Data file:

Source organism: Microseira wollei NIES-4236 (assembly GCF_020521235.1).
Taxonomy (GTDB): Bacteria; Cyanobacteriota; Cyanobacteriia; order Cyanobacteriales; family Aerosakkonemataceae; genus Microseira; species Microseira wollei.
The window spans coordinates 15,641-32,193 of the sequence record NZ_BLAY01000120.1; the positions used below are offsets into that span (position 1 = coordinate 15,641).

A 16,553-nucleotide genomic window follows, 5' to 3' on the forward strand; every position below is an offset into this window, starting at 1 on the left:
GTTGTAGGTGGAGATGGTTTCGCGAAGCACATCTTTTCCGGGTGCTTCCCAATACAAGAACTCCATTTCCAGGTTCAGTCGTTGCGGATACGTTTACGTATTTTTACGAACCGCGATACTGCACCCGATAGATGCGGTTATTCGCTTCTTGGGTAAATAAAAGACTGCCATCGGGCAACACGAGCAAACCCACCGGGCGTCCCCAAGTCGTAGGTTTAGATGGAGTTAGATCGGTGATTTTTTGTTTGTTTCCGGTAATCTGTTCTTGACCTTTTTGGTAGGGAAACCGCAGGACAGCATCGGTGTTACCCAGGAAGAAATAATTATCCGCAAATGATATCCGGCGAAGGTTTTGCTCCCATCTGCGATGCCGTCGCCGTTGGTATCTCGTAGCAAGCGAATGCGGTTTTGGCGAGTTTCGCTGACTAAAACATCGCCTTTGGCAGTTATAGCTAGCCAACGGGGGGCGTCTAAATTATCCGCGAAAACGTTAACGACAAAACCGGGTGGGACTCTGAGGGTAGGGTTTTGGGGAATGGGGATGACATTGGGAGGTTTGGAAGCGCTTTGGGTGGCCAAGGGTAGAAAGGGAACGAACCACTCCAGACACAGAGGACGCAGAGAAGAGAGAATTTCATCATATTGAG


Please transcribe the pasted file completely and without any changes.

Source organism: Microseira wollei NIES-4236 (assembly GCF_020521235.1).
Taxonomy (GTDB): Bacteria; Cyanobacteriota; Cyanobacteriia; order Cyanobacteriales; family Aerosakkonemataceae; genus Microseira; species Microseira wollei.
The window spans coordinates 15,641-32,193 of the sequence record NZ_BLAY01000120.1; the positions used below are offsets into that span (position 1 = coordinate 15,641).

A 16,553-nucleotide genomic window follows, 5' to 3' on the forward strand; every position below is an offset into this window, starting at 1 on the left:
GTTGTAGGTGGAGATGGTTTCGCGAAGCACATCTTTTCCGGGTGCTTCCCAATACAAGAACTCCATTTCCAGGTTCAGTCGTTGCGGATACGTTTACGTATTTTTACGAACCGCGATACTGCACCCGATAGATGCGGTTATTCGCTTCTTGGGTAAATAAAAGACTGCCATCGGGCAACACGAGCAAACCCACCGGGCGTCCCCAAGTCGTAGGTTTAGATGGAGTTAGATCGGTGATTTTTTGTTTGTTTCCGGTAATCTGTTCTTGACCTTTTTGGTAGGGAAACCGCAGGACAGCATCGGTGTTACCCAGGAAGAAATAATTATCCGCAAATGATATCCGGCGAAGGTTTTGCTCCCATCTGCGATGCCGTCGCCGTTGGTATCTCGTAGCAAGCGAATGCGGTTTTGGCGAGTTTCGCTGACTAAAACATCGCCTTTGGCAGTTATAGCTAGCCAACGGGGGGCGTCTAAATTATCCGCGAAAACGTTAACGACAAAACCGGGTGGGACTCTGAGGGTAGGGTTTTGGGGAATGGGGATGACATTGGGAGGTTTGGAAGCGCTTTGGGTGGCCAAGGGTAGAAAGGGAACGAACCACTCCAGACACAGAGGACGCAGAGAAGAGAGAATTTCATCATATTGAG